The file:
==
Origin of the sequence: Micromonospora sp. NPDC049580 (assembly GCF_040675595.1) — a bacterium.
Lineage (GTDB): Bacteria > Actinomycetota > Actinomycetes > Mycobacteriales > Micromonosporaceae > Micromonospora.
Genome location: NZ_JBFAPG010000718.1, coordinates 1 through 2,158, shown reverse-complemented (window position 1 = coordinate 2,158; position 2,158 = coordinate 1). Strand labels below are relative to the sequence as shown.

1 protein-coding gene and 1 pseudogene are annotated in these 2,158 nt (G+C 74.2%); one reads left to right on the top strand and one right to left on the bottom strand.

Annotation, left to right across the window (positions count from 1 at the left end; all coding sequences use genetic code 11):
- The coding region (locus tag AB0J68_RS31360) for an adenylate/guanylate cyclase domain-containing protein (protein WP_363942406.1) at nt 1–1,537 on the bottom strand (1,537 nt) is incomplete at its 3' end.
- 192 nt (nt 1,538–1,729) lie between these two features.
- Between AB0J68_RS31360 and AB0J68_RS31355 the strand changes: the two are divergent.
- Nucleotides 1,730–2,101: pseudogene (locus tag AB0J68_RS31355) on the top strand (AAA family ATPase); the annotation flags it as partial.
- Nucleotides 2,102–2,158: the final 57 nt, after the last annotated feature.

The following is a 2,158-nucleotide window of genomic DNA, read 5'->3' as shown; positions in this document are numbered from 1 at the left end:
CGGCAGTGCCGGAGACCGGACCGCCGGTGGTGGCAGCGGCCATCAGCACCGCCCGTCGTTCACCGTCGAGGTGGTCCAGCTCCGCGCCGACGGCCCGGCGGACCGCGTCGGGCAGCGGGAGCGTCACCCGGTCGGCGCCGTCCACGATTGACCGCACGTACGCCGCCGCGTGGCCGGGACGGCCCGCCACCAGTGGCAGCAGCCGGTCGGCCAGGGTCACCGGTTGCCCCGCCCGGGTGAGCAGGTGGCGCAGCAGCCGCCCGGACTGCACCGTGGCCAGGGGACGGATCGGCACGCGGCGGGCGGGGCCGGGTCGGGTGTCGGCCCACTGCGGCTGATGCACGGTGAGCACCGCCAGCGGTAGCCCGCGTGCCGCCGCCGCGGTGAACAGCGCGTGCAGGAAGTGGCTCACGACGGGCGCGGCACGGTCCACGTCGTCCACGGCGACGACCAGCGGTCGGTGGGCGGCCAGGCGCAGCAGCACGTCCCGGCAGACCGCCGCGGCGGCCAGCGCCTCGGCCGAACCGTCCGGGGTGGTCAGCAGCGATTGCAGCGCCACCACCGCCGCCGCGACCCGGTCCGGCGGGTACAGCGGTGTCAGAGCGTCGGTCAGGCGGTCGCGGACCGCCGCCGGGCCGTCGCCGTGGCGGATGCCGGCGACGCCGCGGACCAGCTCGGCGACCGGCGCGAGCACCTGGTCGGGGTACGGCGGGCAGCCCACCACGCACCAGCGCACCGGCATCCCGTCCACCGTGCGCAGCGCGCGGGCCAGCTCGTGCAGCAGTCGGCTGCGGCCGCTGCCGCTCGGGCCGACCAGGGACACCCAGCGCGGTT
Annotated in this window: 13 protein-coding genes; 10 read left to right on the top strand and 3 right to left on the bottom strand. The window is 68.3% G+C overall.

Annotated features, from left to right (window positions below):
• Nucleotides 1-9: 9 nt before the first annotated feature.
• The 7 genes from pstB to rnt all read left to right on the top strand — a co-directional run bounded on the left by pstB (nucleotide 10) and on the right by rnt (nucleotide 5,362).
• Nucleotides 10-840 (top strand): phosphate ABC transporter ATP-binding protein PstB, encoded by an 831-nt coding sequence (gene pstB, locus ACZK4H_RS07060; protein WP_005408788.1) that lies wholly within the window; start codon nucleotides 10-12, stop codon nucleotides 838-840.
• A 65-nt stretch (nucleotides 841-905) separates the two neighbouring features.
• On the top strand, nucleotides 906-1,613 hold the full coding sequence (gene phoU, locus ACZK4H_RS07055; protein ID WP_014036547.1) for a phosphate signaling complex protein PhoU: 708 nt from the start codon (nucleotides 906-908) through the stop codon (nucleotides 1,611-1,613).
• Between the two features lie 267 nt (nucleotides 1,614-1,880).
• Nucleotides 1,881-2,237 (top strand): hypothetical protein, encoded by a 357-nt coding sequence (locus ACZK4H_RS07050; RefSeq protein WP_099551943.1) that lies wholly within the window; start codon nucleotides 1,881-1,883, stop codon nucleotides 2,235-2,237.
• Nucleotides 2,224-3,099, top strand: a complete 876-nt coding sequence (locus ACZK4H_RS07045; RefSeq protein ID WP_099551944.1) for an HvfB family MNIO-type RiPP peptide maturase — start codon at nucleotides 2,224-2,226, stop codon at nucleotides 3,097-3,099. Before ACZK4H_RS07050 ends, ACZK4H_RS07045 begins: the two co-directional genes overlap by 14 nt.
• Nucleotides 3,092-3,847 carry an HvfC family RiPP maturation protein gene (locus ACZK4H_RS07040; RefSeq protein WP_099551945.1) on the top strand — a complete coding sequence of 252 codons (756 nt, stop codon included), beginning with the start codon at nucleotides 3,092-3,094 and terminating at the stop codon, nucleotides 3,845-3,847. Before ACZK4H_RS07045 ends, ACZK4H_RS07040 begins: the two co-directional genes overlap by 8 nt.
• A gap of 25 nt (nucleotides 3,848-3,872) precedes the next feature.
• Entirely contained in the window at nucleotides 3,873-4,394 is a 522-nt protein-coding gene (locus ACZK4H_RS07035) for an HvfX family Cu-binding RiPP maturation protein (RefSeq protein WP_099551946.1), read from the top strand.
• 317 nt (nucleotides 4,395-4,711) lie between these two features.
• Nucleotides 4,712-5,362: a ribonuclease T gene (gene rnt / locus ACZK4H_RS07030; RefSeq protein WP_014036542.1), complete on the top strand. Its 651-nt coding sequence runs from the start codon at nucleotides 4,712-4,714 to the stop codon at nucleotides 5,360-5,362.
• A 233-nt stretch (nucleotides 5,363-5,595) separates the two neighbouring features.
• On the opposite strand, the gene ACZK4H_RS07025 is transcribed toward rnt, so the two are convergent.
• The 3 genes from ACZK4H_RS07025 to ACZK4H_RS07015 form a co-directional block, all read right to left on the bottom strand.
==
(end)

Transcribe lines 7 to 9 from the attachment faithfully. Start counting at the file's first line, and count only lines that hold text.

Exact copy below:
- 192 nt (nt 1,538–1,729) lie between these two features.
- Between AB0J68_RS31360 and AB0J68_RS31355 the strand changes: the two are divergent.
- Nucleotides 1,730–2,101: pseudogene (locus tag AB0J68_RS31355) on the top strand (AAA family ATPase); the annotation flags it as partial.